Tutorial #3134

The Twist Deconstructed

10 min - Tutorial


Take a deeper look into the Twist with this tutorial by Rael Isacowitz. He starts by showing the full exercise on the Reformer so you can see this advanced movement in practice. He then shares a few steps on the Mat and Reformer that you can use to help you progress to the full expression of the exercise.

Because this is a high level exercise, Rael encourages you to wait until you are proficient in Pilates and have a very strong foundation before trying this exercise.
What You'll Need: Mat, Reformer w/Box

About This Video

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Aug 27, 2017
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Welcome to Bessie [inaudible] Academy, fully furnished with Bessie systems equipment which we are going to work on today. I'd like to thank Sherry senior faculty with Bessie PyLadies teachers all over the world and we've been together for 15 years. Sherry has been a committed and devoted student and I stress that point because what we're going to focus on today is the twist. Now I have to admit that I see the twist being done in ways that scare me. It scares me. The twist is an advanced, very advanced exercise, so we are going to show the full exercise. Sherry's going to demonstrate, I will cure through the exercise if I see things to correct, I will and then we are going to show you a few steps how to get to the beautiful work that Sherry does, but it is commitment. It is commitment.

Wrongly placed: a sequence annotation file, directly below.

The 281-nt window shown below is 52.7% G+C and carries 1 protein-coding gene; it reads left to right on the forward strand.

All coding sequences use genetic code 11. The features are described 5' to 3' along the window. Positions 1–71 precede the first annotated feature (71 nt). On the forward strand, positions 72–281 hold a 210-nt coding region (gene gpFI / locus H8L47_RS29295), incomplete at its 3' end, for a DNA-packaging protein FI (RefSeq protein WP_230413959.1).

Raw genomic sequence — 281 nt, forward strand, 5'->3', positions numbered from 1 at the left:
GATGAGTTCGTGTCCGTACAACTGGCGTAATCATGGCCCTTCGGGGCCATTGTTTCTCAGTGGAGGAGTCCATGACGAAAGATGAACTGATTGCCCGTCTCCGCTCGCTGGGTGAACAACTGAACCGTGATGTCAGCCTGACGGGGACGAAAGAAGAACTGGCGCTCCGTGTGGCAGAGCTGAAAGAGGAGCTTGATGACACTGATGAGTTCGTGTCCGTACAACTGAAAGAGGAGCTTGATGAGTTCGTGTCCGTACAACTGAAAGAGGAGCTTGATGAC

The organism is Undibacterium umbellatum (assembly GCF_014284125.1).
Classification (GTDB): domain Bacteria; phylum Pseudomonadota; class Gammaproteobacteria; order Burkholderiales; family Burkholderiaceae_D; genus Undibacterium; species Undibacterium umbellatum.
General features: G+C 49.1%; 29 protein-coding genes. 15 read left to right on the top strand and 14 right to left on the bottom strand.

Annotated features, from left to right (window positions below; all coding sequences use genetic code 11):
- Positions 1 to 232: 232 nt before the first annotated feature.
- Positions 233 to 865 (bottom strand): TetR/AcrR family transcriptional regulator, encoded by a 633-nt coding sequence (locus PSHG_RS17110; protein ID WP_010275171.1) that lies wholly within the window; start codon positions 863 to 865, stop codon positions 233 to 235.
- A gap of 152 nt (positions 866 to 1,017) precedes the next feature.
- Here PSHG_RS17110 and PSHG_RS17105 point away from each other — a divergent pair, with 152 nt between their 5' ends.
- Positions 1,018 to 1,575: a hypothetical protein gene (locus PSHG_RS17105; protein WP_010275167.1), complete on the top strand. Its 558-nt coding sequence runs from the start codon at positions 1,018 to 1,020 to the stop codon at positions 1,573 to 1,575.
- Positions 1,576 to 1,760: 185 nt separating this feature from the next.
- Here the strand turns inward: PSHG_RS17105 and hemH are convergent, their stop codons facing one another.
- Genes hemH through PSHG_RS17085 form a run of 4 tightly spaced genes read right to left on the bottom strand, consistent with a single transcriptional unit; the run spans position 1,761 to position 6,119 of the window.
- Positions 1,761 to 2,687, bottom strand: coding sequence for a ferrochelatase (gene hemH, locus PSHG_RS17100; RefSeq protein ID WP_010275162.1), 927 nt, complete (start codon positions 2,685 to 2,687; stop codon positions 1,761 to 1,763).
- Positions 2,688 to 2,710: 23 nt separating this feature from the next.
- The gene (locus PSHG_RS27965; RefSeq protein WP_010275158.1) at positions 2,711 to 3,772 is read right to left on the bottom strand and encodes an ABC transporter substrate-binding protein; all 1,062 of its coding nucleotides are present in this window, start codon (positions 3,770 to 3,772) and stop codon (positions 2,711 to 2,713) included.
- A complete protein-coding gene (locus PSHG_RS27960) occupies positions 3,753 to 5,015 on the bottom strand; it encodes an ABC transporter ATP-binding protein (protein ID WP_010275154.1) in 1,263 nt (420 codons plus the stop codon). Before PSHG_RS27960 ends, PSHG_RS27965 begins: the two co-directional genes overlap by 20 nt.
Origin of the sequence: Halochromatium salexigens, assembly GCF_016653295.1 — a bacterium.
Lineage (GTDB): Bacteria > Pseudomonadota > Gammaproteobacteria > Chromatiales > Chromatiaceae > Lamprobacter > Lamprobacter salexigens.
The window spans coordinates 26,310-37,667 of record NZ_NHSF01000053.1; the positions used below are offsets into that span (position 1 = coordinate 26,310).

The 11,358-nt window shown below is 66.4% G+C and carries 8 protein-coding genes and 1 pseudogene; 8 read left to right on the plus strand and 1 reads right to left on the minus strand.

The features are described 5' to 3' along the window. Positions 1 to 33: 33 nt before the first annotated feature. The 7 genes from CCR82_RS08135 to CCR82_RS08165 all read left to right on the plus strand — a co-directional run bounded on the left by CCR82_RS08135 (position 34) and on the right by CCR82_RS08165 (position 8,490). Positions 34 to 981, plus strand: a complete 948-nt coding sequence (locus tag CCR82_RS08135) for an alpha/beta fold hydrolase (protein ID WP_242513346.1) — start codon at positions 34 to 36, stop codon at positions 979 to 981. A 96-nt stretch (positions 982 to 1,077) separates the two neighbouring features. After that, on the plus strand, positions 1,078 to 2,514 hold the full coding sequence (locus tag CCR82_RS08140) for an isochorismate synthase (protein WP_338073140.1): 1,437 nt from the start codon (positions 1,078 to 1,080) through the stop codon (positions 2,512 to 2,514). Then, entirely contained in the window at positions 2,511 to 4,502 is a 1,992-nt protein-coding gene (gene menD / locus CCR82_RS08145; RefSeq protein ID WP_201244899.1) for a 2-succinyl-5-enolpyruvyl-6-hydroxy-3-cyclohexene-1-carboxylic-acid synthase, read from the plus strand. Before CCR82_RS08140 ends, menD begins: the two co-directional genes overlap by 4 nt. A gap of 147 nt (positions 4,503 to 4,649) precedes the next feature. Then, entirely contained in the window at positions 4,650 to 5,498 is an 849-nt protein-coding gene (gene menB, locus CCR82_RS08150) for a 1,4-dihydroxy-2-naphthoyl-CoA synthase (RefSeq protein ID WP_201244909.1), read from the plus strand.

This is the black belt of PyLadies. It's not something you delve into because you saw it somewhere on social media. That is how we, we need to protect this profession of ours. The way we protect it is that you need reverence and respect for the highest level of the work, all levels. But as you get higher, it shows that you have put in the years of work. Uh, I've got Sherry on one full spring and one light spring. It's to add that little bit of assistance. Um, the heavier people may need. Um, I doubt you need two springs, one spring plus a little assistance. So Sherry, one hand goes down two hands.

Try get that foot up there in a nice comfortable position. And these hands take the weight of the body as you vary in a controlled manner. Take the body up, placing the other leg around. So let's go. We put one hand, two hands and put this one, just a little here, Sherry, that'll help and feel that you pushing into the heel of the hand. That's where the support is. Put the other leg up.